In the individual annuity premium category, several companies that had been setting the sales pace for the industry in the last few years showed a dip in premium income, while others surged.
Lincoln National, Jackson National, Riversource, Hartford Life & Annuity, Allianz, Hartford Life and Axa Equitable all were among the 11 of the top 25 companies to show decreases in individual annuity premium.
Lincoln National did, however, maintain its grip on the top spot despite its 12.4% slide. It was ahead of second-place New York Life Insurance & Annuity by about $2.36 billion in annuity premium.
All told, 50 companies in this category had premium income of over $1 billion in 2008, up from 43 companies in 2007.
The biggest gainer, percentage-wise, in the top 50 was Western National, which rose 327% to $5.7 billion from $1.34 billion in 2007.
Aviva Life & Annuity was another big gainer, moving up some 85.6%, to $3.03 billion in individual annuity premium.
The companies in second and third place, New York Life Insurance & Annuity and Teachers Insurance & Annuity, were up 62.7% and 46%, respectively, to $9.26 billion and $9.13 billion.
The group life premium category saw only 5 companies with totals over $1 billion compared to 8 companies in 2007.
At the top of the list, Metropolitan Life maintained its grip with more than twice the group life premium of second-place Prudential. Nonetheless, both of these companies were off substantially here, with Met Life’s group life premium about $1 billion lower than it was in 2007.
Hartford Life, which in 2007 had moved up to second place based on a $4.3 billion increase in group life premium, swung in the opposite direction last year and dropped to spot # 33, shedding some $5 billion of group life premium income.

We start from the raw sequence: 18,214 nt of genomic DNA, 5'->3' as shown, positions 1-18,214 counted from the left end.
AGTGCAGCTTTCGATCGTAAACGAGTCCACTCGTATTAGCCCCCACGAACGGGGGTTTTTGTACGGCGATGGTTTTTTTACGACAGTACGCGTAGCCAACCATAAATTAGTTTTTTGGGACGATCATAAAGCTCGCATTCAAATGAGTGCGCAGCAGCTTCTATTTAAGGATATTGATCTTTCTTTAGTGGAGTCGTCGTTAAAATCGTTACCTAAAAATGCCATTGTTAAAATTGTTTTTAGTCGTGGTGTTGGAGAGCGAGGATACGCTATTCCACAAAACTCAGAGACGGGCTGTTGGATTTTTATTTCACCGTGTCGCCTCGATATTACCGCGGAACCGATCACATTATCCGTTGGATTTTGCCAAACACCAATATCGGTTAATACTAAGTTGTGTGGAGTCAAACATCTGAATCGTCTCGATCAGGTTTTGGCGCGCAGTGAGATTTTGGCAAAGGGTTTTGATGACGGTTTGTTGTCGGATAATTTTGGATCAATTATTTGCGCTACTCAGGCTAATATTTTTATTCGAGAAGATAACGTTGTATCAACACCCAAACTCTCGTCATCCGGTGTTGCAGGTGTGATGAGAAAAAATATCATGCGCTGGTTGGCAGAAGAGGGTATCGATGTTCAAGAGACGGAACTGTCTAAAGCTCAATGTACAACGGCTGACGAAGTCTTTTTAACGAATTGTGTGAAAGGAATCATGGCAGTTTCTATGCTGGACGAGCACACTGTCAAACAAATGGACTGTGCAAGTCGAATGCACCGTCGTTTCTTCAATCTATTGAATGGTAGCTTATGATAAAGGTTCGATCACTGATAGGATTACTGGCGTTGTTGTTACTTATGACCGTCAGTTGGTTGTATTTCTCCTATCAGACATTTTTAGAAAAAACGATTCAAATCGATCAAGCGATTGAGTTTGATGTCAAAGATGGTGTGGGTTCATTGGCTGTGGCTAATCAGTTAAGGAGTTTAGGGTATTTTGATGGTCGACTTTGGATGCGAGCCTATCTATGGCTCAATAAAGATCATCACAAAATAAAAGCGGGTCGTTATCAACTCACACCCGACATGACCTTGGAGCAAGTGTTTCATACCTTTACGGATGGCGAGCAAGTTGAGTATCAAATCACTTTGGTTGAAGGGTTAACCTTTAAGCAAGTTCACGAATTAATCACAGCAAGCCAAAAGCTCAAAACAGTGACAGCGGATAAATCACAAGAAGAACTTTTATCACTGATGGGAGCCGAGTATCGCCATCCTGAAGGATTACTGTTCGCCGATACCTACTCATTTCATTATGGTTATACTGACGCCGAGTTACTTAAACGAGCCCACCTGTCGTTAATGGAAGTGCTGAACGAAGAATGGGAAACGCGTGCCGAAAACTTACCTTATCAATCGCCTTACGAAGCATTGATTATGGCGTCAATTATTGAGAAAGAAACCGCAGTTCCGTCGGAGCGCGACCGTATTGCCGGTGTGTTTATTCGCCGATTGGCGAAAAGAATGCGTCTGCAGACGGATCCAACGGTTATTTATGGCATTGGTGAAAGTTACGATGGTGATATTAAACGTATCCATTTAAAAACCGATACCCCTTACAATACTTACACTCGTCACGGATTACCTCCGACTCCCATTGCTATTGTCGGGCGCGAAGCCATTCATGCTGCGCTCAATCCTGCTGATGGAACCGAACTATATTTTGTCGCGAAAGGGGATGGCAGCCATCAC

In any case, 17 of the top 25 companies registered group life premium increases in 2008. Near the top of the list at #3 and #6 were Minnesota Life and Life Insurance Company of North America, which respectively had increases of 11.3% and 16.2% over 2007.
Total life insurance in-force was, as usual, a pretty stable category with only 4 companies showing declines among the top 25 on the list.
One notable milestone here was that Metropolitan Life, long the industry leader in this category, passed the $3 trillion in-force milestone last year, increasing its in-force business by an astounding $550 million in one year.
Transamerica Life’s in-force total grew dramatically as the operations of Transamerica Occidental were folded into it. Transamerica Occidental had ranked #7 in 2007 with some $940 billion of life insurance in-force.
Among the top 25 in this category the company with the largest percentage decrease was Scottish Re US, which was off about 38%.
Metropolitan Life and Prudential sit atop the group life insurance in-force category at #1 and #2, respectively. Metropolitan’s group in-force rose 14.7% in 2008, while Pru was essentially flat year over year.
Other large gainers in the top 25 were Hartford Life & Accident, Minnesota Life, US Business of Canada Life Assurance and ING USA Annuity and Life.
Two reinsurers–RGA Reinsurance and Swiss Re Life & Health America–sit at the top of the individual life insurance in-force category.
This is a sector in which only 5 of the top 25 companies showed decreases in 2008 from the previous year.
Transamerica Life joined the billion-dollar club here based on the addition of Transamerica Occidental’s individual in-force to its total.
The other member of the billion-dollar club was Northwestern Mutual, which had a $60 billion increase in individual life insurance in-force in 2008.